To make life easier to reproduce lines of raised (positive) rivet heads several companies (HGW, Archer and Micro Mark) make these available in decal form. I have a couple of sheets of the Micro-Mark rivets for some time and have used them on very small projects. I saw an opportunity to try them out properly on the lower skirt of the Atlas and so I applied several coats of Gloss Clear over the primer to ensure the decals adhered properly. They are printed on a continuous carrier film so have to be cut out in strips and applied like any other decal. They performed pretty much as you would expect but I was disappointed with the thickness of the carrier film which is quite noticeable in the close-up shots. HGW uses a different approach by making the rivets like transfers which results in no carrier film. I'll have to try these out next time. Other small details were added from card and brass to match the photos I had on hand.
Next up was the Mercury capsule. Horizon has engineered the capsule sprues very cleverly to enable you to be able to make any of the variants of the manned and unmanned capsules. For the Atlas build I pretty much used the plastic parts as provided, later on when I built Freedom 7 I needed to use many of the provided PE parts to convert the capsule back to the porthole version used on Shephard's historic mission.
The fit of the capsule segments is excellent. I would suggest you build the centre core first, then attach it to the heat shield base and leave to dry. Next, attach the skin of the capsule around the outside using thin liquid glue to secure the parts once you have everything aligned properly.
When displayed in a launch configuration, the capsule has a framework tower fitted to the top. This tower contains 3 emergency rockets which are designed to fire and 'eject' the capsule from the rocket body in the case of an emergency. This safety tower is very visible on the finished model because a) it sits on the very top and b) its painted bright red !! Be sure to take your time to clean up the parts of the tower and test fit them to ensure the alignment is square before applying glue.
Once assembled the tower is quite sturdy, the nozzles for the rockets around the top have a very small mating surface and I had mine come away a couple of times before finally getting sick of it and pinning them with brass. As I mentioned above its important that you ensure the tower is square because it will be very noticeable once fitted to the capsule and rocket if it is crooked.

I had some difficulty sliding the tower base over the top of the capsule and so needed to sand down the capsule a small amount to obtain a proper fit. Go slowly here otherwise, you could loose all the nice ribbing on the capsule cap. Horizon provides PE parts for the wiring harness but I just can't live with flat PE being used for round cables like this. Instead, I used some 0.2mm copper wire to make up the cabling.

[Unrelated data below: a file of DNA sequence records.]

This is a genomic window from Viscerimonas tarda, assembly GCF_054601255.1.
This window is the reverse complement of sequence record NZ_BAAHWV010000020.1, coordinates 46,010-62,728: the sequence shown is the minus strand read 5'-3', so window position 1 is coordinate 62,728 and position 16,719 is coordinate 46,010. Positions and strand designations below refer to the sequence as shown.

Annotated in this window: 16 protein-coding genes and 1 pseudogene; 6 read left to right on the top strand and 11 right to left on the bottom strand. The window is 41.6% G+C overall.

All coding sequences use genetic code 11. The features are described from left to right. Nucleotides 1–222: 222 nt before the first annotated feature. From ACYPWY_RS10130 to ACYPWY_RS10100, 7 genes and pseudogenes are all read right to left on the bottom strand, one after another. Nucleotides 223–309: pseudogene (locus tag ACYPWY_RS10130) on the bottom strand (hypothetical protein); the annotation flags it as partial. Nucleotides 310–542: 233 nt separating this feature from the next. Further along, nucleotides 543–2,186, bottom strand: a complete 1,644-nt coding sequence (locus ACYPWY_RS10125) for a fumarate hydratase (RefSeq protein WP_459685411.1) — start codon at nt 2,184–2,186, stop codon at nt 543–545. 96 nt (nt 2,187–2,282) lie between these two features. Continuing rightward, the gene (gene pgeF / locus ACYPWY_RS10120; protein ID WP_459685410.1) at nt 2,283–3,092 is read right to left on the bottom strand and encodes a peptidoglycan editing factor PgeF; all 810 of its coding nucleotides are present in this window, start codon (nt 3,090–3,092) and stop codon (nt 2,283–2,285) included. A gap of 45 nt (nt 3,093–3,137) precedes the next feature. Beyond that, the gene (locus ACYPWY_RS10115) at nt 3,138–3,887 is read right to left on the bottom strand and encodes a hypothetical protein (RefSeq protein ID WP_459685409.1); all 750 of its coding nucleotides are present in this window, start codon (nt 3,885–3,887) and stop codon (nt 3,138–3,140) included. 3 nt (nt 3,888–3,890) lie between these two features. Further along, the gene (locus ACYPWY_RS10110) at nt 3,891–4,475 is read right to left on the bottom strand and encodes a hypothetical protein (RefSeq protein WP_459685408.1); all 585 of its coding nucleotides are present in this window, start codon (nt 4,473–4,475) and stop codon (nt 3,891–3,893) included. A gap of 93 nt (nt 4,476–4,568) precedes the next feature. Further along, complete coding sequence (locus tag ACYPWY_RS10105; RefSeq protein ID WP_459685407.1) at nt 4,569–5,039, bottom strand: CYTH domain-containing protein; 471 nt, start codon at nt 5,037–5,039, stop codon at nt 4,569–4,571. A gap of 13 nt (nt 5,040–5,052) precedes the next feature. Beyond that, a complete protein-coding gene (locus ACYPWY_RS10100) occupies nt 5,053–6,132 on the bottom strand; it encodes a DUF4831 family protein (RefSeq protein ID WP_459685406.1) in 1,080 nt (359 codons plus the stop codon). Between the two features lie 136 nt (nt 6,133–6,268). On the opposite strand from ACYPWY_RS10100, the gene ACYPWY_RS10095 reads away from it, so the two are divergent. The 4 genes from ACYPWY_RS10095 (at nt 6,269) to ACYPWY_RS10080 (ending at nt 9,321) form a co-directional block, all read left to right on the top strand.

If you are modelling the capsule off the rocket then Horizon provides the retrorocket pack which is attached to the heatshield via metal straps.
As I was attaching my capsule to the Atlas booster I technically did not need to assemble the retro pack and straps but I was curious as to how it fitted and so spent 5 mins making it up for a photo. It actually looks very convincing with the use of PE for the straps. Everything fitted spot on, another testament to Horizons engineering skills. To allow the Mercury capsule to fit atop the Atlas missile NASA had to design an adapter which is shown here next to the capsule.
The capsule adapter has a few detail parts that need to be added. The LOX (Liquid Oxygen) vent has a cover which Horizon provide in PE. This needs to be bent to the correct shape and then glued to the adapter in the correct location. Like always in this hobby, measure twice and glue once.
I took the time to remove a square section of the adapter ribbing which sits under the LOX vent and cover. This was simple enough to do with a sharp blade and looks way better than just gluing the circular vent on top of the ribs.
The last thing I took the time to attend to was reshaping the three capsule attachment points on the top of the adapter ring. These were hand shaped from Evergreen strip and you can see the difference in this before and after photo.
At this point the work on the capsule, its tower and the Atlas adapter ring was complete. These parts were now ready for painting.
The Atlas D had three engines and Horizon provides each of the engine bells in two halves. This, of course, means we get some seams which are a bit tricky due to the raised ribbing on the surface of the bells. To help me get in between the raised bands and sand the seam I made a small modification to one of Flexi File abrasive bands. I trimmed the width of the flexible abrasive band down so that it fitted nicely between the raised ribs and it did a pretty good job of sanding smooth the Tamiya liquid primer which I had applied two coats by brush over the length of the seam. This was the first time I had used the Tamiya Liquid primer and it behaves much like Mr Surfacer.
The main umbilical conduit which runs along the surface of the booster to the spacecraft is provided by Horizon as two parts, A10 and B8. When I test fitted these parts they did not quite meet in the middle which resulted in a small but very noticeable gap of about 1.5mm. To address this I dry fitted the two lengths to the booster body and then inserted some plastic card to fill the gap. This was glued (carefully) to fill the gap and why dry it was sanded to shape. Take careful note of the instructions on where to locate the Rate Gyro (part A3) on the umbilical.